Marine Mammal Stranding Database

Marine Mammal Species Description

Atlantic Spotted Dolphin

Stenella frontalis

(G. Cuvier, 1829)

Atlantic Spotted Dolphin Species Photo
Photo credit: Wayne Hoggard NOAA/NMFS/SEFSC


Order: Cetacea
Family: Delphinidae
Alternate Common Names: Bridled dolphin, Gulf Stream spotted dolphin, spotted porpoise

Status: protected under MMPA


   Length: 5.6-7.5 ft (1.7-2.3 m)
   Weight: maximum 315 lbs (143 kg)

Atlantic spotted dolphins have a moderate length beak and a visible crease between the melon and their beak. They have a falcate dorsal fin. Atlantic spotted dolphins have a wide variation of coloration depending on where they are. Generally, spotted dolphins are spotted and become more spotted the older they get. Adult spotted dolphins are dark above and white on their belly.


Atlantic spotted dolphins prefer warm waters. They are usually seen in waters around the edge of the continental shelf (approximately 600 ft / 182 m deep). When they are in the Gulf Stream, they can be found much farther from shore and some individuals have been documented in very shallow water. Atlantic spotted dolphins typically occur in schools with less than 50 individuals, but schools can number in the hundreds. They also occur in mixed schools with other cetaceans.


Atlantic spotted dolphins eat fish, squid, and invertebrates. They have been documented cooperatively working within schools herding fish for feeding. Some individuals have been documented eating discarded catch from commercial fishing boats. Typically, Atlantic spotted dolphins dive to depths less than 33 ft (10 m) while feeding, however dives as deep as 200 ft (60 m) have been documented.


Adult Atlantic spotted dolphins reach sexual maturity at 8-15 years or when the individual reaches approximately 6.5 ft (2 m) in length. This is variable due to the differences in the average length of the two forms of this species (see below). On average, females have one calf every three years. The gestation period lasts for approximately 11.5 months. Females can continue to nurse a calf for up to five years.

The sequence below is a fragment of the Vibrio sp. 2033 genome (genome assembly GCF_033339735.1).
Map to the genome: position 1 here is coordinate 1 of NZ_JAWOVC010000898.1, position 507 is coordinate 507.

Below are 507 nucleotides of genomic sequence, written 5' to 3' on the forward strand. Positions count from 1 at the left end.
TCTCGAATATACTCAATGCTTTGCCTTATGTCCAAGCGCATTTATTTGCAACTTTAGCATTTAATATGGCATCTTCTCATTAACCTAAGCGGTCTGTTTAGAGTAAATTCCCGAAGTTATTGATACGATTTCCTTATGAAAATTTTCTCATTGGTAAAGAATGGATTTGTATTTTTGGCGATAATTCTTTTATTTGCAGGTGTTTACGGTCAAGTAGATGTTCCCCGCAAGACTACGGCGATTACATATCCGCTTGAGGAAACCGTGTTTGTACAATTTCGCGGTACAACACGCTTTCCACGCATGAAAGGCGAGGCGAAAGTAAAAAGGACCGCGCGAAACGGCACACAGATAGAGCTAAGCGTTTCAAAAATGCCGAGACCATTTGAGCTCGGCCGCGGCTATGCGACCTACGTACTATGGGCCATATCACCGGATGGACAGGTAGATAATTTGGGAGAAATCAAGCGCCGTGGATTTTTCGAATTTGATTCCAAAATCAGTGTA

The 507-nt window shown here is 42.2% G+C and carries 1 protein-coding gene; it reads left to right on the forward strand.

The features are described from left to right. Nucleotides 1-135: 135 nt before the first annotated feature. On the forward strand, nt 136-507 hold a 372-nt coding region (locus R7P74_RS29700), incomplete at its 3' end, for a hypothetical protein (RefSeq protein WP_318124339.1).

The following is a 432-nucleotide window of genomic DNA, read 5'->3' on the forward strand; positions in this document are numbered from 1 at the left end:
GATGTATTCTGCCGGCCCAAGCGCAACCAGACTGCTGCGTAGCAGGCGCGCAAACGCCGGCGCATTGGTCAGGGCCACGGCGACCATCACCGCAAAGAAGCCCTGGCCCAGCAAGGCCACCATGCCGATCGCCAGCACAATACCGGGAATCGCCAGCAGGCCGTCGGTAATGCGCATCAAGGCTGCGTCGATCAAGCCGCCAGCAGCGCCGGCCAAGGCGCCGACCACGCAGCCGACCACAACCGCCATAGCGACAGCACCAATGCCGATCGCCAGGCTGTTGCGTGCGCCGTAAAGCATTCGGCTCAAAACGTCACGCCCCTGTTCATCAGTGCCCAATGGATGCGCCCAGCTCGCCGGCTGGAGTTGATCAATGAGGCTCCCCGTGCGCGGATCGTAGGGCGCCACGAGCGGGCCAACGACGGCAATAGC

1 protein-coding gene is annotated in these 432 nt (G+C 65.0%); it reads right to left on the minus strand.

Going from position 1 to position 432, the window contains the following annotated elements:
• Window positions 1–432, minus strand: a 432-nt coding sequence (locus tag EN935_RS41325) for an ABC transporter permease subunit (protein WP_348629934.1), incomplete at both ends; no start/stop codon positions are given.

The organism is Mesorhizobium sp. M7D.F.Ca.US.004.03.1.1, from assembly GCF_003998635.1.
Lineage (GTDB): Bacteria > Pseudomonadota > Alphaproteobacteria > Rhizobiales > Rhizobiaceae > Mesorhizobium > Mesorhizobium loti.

The maximum documented life span for this species is 23 years old.

Distribution / Range:

Atlantic spotted dolphins occur in warm-temperate or tropical waters of the Atlantic Ocean. Off the coast of the eastern United States, two forms can be seen. A larger, more spotted form occurs closer to the coast from the Carolinas south and including the Gulf of Mexico and Caribbean. A smaller form that has fewer and sometimes no spots occurs farther north along the warmer waters of the Gulf Stream.

Similar species:

Similar species include pantropical spotted dolphin (Stenella attenuata).



American Cetacean Society. 2004. American Cetacean Society Fact Sheet. Accessed January 2012.

Culik, B. 2010. Odontocetes. The toothed whales: "Stenella frontalis". UNEP/CMS Secretariat, Bonn, Germany. Accessed January 2012.

Hammond, P.S., Bearzi, G., Bjørge, A., Forney, K., Karczmarski, L., Kasuya, T., Perrin, W.F., Scott, M.D., Wang, J.Y., Wells, R.S. & Wilson, B. 2008. Stenella frontalis. In: IUCN 2011. IUCN Red List of Threatened Species. Version 2011.2. Downloaded on 09 January 2012.

Perrin, W.F. 1999. Atlantic spotted dolphin, Stenella frontalis. In The Smithsonian Book of North American Mammals. Wilson, D.E. and S. Ruff, eds., 269-271. Smithsonian Institution in association with the American Society of Mammologists, Washington DC.

Perrin, W.F. 2009. Atlantic Spotted Dolphin - Stenella frontalis . In: Encyclopedia of Marine Mammals 2nd Ed. Perrin W.F., B. Würsig, and J.G.M. Thewissen, eds. Academic Press, New York, pp. 54-56.